July 4, 2014 in City

Jim Kershner’s this day in history

By The Spokesman-Review
 

From our archives, 100 years ago

Drenching rain put a damper on the Fourth of July celebrations. Even the big fireworks display at Natatorium Park was canceled.

Meanwhile, the day was “dry,” in a different sense, in North Idaho. Coeur d’Alene holiday crowds were denied even “the semblance of liquor” by the Kootenai County sheriff. The Panhandle Brewing Co. had been selling a product called “near beer” after the county voted to become “dry.”

However, the sheriff went to the Idaho Bar and bought a bottle of “near beer” and sent it to Spokane for analysis. It was found to contain about 1 percent alcohol.

From the labor beat: A Finnish miner named Eric Lantala walked into the office of Butte Mayor Louis P. Duncan. He then demanded that the mayor deport a Finnish official of the Western Federation of Miners.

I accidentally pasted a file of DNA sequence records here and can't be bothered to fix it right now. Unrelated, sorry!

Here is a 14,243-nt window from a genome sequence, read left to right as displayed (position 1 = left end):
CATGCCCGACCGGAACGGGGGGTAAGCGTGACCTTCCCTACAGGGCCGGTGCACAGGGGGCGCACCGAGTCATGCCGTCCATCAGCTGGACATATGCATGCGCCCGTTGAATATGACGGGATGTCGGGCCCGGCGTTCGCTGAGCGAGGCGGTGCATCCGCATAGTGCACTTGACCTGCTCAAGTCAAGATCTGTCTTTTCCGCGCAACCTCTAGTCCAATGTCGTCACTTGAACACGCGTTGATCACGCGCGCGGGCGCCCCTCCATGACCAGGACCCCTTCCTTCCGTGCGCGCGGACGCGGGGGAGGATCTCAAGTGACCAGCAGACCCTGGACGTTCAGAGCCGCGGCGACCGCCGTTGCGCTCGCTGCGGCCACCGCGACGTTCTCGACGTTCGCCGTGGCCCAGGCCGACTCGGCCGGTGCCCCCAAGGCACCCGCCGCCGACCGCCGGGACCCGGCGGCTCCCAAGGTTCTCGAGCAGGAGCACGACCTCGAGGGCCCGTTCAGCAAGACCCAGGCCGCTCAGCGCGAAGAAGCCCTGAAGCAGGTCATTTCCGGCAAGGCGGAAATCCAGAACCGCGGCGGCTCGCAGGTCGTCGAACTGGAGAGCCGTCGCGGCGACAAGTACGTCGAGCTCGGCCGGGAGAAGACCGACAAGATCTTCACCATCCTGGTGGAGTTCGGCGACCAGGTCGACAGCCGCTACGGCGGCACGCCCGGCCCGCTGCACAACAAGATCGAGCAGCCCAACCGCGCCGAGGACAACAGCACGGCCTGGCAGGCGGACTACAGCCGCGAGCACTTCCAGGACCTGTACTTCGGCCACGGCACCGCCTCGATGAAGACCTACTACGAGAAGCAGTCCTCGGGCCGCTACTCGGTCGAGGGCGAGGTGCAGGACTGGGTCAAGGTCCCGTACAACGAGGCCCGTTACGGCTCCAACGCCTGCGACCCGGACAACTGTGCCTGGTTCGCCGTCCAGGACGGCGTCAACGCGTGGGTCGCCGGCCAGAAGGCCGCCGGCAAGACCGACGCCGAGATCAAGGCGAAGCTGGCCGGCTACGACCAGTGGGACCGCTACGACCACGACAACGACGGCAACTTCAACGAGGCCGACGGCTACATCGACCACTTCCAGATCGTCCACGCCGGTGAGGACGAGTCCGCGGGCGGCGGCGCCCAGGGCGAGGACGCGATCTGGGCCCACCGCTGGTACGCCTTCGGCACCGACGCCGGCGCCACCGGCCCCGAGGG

Mayor Duncan said he would not deport the official. Lantala then drew a large knife and said, “I’ll show you!” He lunged at the mayor. The mayor grabbed his revolver from his desk and shot Lantala in the abdomen. The mayor tripped over a trunk in the corner and Lantala continued to advance, slashing the mayor in the neck, back and shoulder.

An alderman and city official raced into the office and overpowered Lantala, who was arrested and taken to a hospital. The mayor’s wounds were not considered serious.

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